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Nonprofits Must ‘Raise the Bar’ in Fundraising, Commonfund Whitepaper Finds

October 24th, 2013 | No Comments | Posted in Fundraising

Press release (Sept. 4, 2012) — Nonprofits have to “raise the bar” in fundraising, according to a new CommonfundOpens in a new windowwhitepaper, “Essential not Optional: A strategic approach to fund-raising for endowments,” by John S. Griswold, executive director, and William F. Jarvis, managing director, Commonfund Institute. In an era when many believe that returns from financial markets will be lower than in the recent past, endowed nonprofits no longer have the option of treating fundraising as a tactical resource. Fundraising has become an essential strategic capability that endowed institutions will have to build or acquire in order to thrive — or, perhaps, to survive.

Griswold and Jarvis offer a look into the current state of giving to endowed institutions and the forces that may influence it in the future. Perhaps most important is the structural change that has occurred over the last 20 years in leading institutions’ thinking about the development process. Whereas fundraising was at one time viewed as a tactical function for the organization, taking the form primarily of annual fund drives supplemented by occasional larger-scale but discrete capital campaigns, it has now become the norm for leading endowed nonprofits to staff and manage the fundraising function as a strategic contributor to the long-term health of the institution, with annual giving, endowment giving, planned giving and bequests each forming a part of the whole.

Some themes from the white paper include:

  • In the process of rebuilding endowment, donations will, if anything, play a more important role than in the past.
  • “A Golden Age — for those who can grasp it.” The current period is one of the most favorable, in historical terms, for endowment fundraising.
  • “The permanent campaign.” Now, at many large nonprofit institutions there is no real beginning or end to campaigns; instead, a “permanent campaign” is always running in the background, with continuous cultivation of major gift prospects and a prioritized list of defined projects at the ready for negotiation with donors.
  • The core campaign model. A significant development has been the transition to a strategic or “core” model, which focuses on providing endowed support for the core mission of the institution and for a specific number of areas that have the potential to make a major difference in the institution’s future.

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50% of Canadians use Facebook monthly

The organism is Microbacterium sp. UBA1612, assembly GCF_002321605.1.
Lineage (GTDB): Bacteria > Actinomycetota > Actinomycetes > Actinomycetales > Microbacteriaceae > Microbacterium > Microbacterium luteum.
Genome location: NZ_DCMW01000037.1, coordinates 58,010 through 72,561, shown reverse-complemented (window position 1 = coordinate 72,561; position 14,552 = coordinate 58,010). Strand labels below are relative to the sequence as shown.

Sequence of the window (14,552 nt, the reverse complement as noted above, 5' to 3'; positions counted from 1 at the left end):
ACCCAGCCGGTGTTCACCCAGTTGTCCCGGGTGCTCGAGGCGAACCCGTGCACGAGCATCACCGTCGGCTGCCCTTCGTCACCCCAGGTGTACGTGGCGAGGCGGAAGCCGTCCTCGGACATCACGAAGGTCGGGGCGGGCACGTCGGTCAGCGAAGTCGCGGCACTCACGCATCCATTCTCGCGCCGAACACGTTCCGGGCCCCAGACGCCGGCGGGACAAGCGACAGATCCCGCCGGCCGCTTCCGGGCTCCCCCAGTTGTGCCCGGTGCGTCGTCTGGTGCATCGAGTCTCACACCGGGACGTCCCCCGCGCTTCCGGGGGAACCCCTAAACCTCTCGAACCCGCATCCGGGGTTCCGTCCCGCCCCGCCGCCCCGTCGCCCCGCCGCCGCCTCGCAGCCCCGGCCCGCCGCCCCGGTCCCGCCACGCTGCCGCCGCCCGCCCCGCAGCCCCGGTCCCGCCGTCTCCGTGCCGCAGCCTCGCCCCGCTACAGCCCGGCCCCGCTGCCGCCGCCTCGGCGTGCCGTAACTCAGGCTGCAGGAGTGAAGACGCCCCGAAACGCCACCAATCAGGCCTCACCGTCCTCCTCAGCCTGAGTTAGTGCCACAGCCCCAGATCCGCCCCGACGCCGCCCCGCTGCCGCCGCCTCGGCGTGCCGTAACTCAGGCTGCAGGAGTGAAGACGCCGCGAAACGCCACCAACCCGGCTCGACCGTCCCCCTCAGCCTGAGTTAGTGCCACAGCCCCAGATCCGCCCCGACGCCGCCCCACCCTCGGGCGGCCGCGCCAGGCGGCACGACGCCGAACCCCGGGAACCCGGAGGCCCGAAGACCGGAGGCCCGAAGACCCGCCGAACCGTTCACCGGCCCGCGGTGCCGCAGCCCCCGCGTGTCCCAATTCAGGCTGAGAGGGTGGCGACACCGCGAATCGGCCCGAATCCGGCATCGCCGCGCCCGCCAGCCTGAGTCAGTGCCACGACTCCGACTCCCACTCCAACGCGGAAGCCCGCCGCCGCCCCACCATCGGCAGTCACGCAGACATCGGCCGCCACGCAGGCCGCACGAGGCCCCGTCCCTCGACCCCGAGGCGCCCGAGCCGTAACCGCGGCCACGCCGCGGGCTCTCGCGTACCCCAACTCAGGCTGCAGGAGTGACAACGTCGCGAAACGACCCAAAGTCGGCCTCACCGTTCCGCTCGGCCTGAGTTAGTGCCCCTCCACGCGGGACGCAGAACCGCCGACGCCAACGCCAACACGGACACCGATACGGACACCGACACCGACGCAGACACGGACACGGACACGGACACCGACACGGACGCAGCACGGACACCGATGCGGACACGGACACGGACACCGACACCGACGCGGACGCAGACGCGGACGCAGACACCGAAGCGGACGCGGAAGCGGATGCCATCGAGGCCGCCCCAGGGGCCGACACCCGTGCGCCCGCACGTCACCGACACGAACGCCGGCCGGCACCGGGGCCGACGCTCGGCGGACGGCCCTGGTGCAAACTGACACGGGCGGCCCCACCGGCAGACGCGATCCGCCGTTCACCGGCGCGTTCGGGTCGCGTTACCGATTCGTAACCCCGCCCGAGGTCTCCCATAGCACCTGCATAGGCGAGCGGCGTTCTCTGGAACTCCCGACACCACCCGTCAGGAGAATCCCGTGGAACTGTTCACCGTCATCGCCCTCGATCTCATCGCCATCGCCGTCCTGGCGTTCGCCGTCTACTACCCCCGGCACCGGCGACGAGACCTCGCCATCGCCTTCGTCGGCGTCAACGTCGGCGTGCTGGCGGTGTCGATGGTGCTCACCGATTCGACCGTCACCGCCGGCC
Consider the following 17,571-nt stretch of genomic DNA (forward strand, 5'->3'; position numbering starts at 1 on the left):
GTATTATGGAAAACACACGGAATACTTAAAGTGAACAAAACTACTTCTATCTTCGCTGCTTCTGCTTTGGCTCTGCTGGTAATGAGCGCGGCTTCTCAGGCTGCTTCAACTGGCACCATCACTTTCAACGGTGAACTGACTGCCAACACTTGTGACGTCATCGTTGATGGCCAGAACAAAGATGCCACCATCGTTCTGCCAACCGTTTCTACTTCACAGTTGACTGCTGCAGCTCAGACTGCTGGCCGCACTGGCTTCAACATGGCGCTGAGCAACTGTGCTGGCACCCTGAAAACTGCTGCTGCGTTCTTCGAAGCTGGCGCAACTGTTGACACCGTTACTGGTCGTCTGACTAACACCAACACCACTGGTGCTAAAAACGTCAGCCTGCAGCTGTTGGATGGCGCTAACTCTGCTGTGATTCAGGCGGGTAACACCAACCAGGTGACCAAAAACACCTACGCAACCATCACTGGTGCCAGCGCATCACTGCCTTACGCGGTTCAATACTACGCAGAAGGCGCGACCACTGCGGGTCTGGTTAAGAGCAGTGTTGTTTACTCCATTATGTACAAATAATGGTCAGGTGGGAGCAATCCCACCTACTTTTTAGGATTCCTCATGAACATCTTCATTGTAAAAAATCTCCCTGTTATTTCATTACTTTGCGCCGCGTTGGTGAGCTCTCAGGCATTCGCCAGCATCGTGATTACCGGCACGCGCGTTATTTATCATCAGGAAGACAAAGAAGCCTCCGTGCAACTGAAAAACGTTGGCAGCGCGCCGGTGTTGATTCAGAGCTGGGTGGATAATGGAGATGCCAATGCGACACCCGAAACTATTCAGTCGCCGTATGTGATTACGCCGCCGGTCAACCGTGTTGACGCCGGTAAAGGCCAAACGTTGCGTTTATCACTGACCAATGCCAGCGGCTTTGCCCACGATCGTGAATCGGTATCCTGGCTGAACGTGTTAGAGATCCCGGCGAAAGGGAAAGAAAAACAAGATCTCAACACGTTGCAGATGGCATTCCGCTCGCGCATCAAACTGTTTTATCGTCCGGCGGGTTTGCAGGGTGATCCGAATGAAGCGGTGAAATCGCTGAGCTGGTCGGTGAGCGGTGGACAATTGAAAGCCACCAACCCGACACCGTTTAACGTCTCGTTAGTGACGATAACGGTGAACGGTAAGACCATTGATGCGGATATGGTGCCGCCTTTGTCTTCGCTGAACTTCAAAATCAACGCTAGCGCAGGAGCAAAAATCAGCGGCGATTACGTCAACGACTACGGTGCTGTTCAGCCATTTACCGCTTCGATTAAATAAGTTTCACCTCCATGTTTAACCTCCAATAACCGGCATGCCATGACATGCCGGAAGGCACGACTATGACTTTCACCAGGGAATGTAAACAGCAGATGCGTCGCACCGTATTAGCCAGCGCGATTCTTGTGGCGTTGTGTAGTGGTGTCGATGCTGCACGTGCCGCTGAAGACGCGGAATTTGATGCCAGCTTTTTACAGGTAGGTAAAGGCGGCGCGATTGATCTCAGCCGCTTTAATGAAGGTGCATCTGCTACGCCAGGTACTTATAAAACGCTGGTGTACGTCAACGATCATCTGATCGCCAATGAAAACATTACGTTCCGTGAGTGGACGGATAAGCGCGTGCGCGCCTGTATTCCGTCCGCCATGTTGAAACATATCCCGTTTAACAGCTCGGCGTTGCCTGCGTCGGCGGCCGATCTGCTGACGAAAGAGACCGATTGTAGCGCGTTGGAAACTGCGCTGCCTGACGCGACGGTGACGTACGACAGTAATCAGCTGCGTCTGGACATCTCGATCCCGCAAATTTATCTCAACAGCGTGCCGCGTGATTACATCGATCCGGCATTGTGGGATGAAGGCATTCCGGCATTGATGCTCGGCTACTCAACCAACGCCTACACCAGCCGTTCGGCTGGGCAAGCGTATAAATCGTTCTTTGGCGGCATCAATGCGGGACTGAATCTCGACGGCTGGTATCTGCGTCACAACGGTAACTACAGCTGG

October 24th, 2013 | No Comments | Posted in Canada, Marketing, Social Media

More than 19 million Canadians are now logging onto Facebook at least once every month — that’s more than half the population — while 14 million check their newsfeed every single day, according to a batch of new statistics being released by the social network on Wednesday.

Of Facebook’s Canadian users, 13 million are accessing the site at least once a month on a mobile device, while 9.4 million use a phone or tablet to interact with the social network daily.

Although desktop users still outnumber mobile users by a large margin, overall mobile usage has now exceeded traffic via computers.

“Mobile is a rocket ship … if you look at interactions per day, people are way more engaged on mobile devices than desktop devices,” said Jordan Banks, managing director of Facebook Canada.

“Consumer behaviour is just fundamentally changing these days and so whereas it used to be that somebody would jump online maybe once a day and they’d do it from their PC, people are now online multiple times a day and they’re online across a whole variety of different devices, the majority of which are mobile.”

Banks said daily Facebook usage in Canada is higher than both the global and U.S. averages.

“One of the things (studied) is the percentage of monthly users that come back daily. Sixty-one per cent is pretty much the global average, in the U.S. that number is somewhere around 70 per cent and in Canada it’s 74 per cent.”

Facebook is releasing the data largely to help make its case to marketers that more ad money should be spent on the social network.

“If you think about the right people getting the right message at the right time and then targeting that against the right business objective, we feel we have a platform that is by far and away the best in Canada to do that,” Banks said.

“If you look at traditional media, people generally thought about reach across TV or across newspapers and that’s been a primary form of reach. And I think now what you see is by virtue of us having the 19 million Canadians in any given month and 14 million every single day, Facebook is now a primary form of reach for (advertisers), because not only can we reach people at a huge scale but we can target them in a way that has never been available before.”

Although some users have griped about the increased presence of ads on the site, Banks points out that usage hasn’t decreased.

“In your newsfeed, maximum you’ll see one out of every 20 posts is going to be an ad,” he said.

“We are constantly doing user research and test groups to see what type of effect do ads have on user behaviour and what we’ve seen is at the current five per cent ads-in-newsfeed ratio there’s no material effect on the satisfaction of users.”

August 14, 2013 11:48 am

By Michael Oliveira  The Canadian Press